|After Posco, Cairn?|
|Monday, 09 May 2011 00:00|
Things could be picking up on India’s investment front. A few days after Posco got a final clearance from the environment ministry, the Solicitor General has come up with a revised opinion that paves the way for a quick solution to the Cairn-Vedanta deal, held up for many months now. While the SG’s earlier opinion was in favour of the ONGC position—that Cairn accept ONGC’s position that the royalty payments would be expensed—the fresh one is a bit more nuanced. FE reported last week that the SG has now opined that the deal be allowed to go through as is—presumably, the argument is that if ONGC has a dispute with Cairn, this should be resolved through arbitration or in a court of law. Given that this is also the finance ministry’s view, a quick solution should be possible when the Group of Ministers meets to resolve the issue.
The SG’s opinion is especially welcome since, as FE has pointed out earlier, India has a Bilateral Investment Treaty (BIT) with the UK and if Cairn was to file a case under the BIT, arguing the government was being unfair to it, this would be difficult to defend—after all, when ONGC can fight its battle with Cairn through arbitration, why should the government intercede on its behalf? Since the dispute is really about whether the main provision of the Production Sharing Contract (that ONGC has to pay the royalty) is superior to the clause in the annexure of the PSC (that all costs can be recovered by the contractor), this is something arbitration is more likely to resolve than government intervention.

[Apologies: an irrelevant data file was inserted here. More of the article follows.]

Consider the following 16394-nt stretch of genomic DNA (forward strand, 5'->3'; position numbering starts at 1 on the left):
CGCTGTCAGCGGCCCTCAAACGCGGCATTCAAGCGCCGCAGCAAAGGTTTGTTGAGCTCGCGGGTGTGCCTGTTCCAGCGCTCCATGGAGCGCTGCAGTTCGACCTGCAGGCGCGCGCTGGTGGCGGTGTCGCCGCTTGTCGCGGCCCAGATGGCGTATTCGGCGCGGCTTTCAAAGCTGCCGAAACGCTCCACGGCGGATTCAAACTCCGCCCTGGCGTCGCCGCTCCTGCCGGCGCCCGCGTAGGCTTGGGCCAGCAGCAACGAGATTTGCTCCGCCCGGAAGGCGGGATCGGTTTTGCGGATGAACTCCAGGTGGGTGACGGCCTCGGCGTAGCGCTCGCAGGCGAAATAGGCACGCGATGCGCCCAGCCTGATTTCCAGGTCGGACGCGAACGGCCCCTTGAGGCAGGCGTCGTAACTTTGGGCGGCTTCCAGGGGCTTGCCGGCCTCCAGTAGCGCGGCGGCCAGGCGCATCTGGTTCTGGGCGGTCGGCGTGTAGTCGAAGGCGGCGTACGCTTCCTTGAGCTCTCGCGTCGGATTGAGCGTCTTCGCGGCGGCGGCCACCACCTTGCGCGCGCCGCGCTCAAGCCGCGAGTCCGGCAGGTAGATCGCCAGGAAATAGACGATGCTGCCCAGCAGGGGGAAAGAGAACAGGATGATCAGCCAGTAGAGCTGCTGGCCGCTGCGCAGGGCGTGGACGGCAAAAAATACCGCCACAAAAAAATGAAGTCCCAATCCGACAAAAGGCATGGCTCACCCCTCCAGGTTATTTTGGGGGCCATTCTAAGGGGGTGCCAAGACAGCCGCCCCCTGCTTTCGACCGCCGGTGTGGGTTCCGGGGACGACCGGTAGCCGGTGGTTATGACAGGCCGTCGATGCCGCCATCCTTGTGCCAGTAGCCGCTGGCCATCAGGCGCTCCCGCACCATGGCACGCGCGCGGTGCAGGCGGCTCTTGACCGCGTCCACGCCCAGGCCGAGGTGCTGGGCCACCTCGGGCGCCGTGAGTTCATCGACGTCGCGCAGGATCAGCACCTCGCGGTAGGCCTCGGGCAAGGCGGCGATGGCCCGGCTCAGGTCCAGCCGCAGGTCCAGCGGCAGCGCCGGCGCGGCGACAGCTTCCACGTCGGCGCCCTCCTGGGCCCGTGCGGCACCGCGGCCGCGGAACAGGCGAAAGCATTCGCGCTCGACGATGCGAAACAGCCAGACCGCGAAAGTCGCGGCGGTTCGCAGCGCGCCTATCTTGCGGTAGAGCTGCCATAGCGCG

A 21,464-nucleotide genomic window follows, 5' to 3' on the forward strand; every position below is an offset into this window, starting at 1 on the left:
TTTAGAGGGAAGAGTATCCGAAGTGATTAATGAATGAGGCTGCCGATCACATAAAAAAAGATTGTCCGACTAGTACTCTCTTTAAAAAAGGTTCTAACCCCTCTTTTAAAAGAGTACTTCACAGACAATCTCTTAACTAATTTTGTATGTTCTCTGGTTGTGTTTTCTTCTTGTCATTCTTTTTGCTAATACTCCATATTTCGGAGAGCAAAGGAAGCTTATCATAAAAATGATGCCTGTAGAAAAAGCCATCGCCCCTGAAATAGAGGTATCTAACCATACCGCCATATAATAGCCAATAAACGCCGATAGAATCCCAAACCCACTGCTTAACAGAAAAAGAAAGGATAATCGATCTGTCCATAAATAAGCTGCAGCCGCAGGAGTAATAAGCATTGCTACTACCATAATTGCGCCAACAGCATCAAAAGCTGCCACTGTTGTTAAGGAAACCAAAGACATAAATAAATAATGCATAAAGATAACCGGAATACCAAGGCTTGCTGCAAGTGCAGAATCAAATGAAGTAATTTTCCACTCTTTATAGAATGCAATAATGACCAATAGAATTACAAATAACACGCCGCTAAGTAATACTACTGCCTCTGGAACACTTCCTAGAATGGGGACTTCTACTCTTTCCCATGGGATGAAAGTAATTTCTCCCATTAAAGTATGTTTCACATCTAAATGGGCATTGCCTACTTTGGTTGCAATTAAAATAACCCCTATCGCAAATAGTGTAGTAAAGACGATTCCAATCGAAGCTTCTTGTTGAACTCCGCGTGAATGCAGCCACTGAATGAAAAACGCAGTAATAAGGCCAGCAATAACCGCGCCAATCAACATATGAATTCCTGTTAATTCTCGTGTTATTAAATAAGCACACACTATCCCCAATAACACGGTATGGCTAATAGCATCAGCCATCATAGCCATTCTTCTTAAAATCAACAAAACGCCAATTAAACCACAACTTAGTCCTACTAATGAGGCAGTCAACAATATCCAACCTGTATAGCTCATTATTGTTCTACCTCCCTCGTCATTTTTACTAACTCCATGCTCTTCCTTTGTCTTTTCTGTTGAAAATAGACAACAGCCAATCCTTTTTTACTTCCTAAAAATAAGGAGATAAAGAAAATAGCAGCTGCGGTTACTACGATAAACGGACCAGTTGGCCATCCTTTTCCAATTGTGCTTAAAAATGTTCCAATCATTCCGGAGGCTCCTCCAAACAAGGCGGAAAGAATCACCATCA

Two questions remain, however. One, why hasn’t ONGC gone in for arbitration all this while? Two, if ONGC was to lose the case in arbitration, will the government compensate the company and its shareholders? After all, when ONGC signed this flawed deal with Cairn, it wasn’t even a company, it was still the Oil and Natural Gas Commission, under the direct control of the government.